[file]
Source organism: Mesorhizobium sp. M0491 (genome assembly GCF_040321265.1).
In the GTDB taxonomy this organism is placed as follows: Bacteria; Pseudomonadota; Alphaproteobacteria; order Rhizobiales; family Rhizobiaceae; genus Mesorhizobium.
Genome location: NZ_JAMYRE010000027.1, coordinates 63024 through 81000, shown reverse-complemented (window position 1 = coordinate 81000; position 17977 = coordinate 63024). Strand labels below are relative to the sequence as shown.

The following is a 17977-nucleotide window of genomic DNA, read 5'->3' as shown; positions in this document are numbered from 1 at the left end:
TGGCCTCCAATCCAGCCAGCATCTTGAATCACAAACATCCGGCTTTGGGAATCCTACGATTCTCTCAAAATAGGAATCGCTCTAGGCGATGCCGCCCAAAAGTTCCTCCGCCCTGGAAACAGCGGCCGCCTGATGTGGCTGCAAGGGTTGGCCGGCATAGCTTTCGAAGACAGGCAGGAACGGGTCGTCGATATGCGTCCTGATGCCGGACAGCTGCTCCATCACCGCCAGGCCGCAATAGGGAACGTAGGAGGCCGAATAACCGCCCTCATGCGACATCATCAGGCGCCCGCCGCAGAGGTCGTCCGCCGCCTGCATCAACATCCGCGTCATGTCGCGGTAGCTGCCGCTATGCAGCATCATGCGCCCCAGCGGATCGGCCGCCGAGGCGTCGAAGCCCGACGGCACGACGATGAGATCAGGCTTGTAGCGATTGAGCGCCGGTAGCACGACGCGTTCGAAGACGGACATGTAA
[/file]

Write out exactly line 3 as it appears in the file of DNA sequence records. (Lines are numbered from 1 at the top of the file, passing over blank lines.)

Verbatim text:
Genome location: NZ_JAMYRE010000027.1, coordinates 63024 through 81000, shown reverse-complemented (window position 1 = coordinate 81000; position 17977 = coordinate 63024). Strand labels below are relative to the sequence as shown.